The Madras High Court verdict quashing land acquisition proceedings for the proposed Chennai-Salem greenfield expressway is an indictment of the arbitrary decision-making process behind the project. This is a political setback to its leading proponent, Chief Minister Edappadi K. Palaniswami, given the extent to which he went to aggressively stifle all criticism and protests against it. The court has referred to how “peaceful protests were stifled, unwritten gag orders were promulgated, [and] police force was used to handle the peaceful protesters who were making a request to spare them and their lands”. It was only after the court intervened that “these high-handed actions subsided”. It invalidated the notification for intent to acquire land for the project on the ground that the National Highways Authority of India cannot acquire land without complying with the requirement of preparing an environment impact assessment report. The decision is important for affirming the principle that environmental clearance ought to be obtained before any project is allowed to advance to a stage where measures become irreversible. It underscores that sufficient data on the possible harm to the environment is needed before resources are committed to a project. In this case, not only would land titles be transferred to the state; heavy compensation amounts would also have been paid by the time the environmental impact is known.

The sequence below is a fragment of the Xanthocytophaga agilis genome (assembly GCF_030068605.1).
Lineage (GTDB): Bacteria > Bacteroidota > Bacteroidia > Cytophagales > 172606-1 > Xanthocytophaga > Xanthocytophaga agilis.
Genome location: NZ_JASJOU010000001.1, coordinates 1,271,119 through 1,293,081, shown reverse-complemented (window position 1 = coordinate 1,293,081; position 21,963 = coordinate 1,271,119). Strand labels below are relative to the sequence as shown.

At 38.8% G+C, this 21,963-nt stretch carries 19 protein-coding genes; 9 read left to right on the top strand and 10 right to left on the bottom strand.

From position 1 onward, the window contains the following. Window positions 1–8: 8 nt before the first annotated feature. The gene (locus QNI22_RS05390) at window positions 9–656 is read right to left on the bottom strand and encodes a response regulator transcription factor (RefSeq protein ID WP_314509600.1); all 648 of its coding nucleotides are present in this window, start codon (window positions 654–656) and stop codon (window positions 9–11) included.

The project was pushed by the Centre and the State even though it was set to pass through wetlands, fertile farmlands, reserve forests and waterbodies. Farmers who stood to lose their land and environmentalists had questioned the claim that by reducing the transit time, there would be saving of fuel, thereby cutting the carbon footprint. What has been exposed in the verdict is that the eight-lane corridor was never really cleared as a project under the Centre’s Bharatmala Pariyojana. It did not figure in the list of road projects approved under Bharatmala-I. The NHAI did not explain in its counter-affidavit how the Chennai-Madurai highway, an approved project, was dropped and the Chennai-Salem project included in its place. The court examined the record and found that there was nothing to show that it was approved by either the Cabinet Committee on Economic Affairs or the Public-Private Partnership Appraisal Committee; the Chennai-Tiruchi-Madurai corridor had much higher vehicular traffic to justify its inclusion in Bharatmala. The court’s conclusion that labelling its replacement by the Salem project as a ‘policy decision’ was not a sufficient explanation is unexceptionable. Having failed to convince the court that the procedures it followed were above board, the least that the Centre can now do is to make a comprehensive study of its impact on the environment and on farming and rural livelihoods before moving ahead.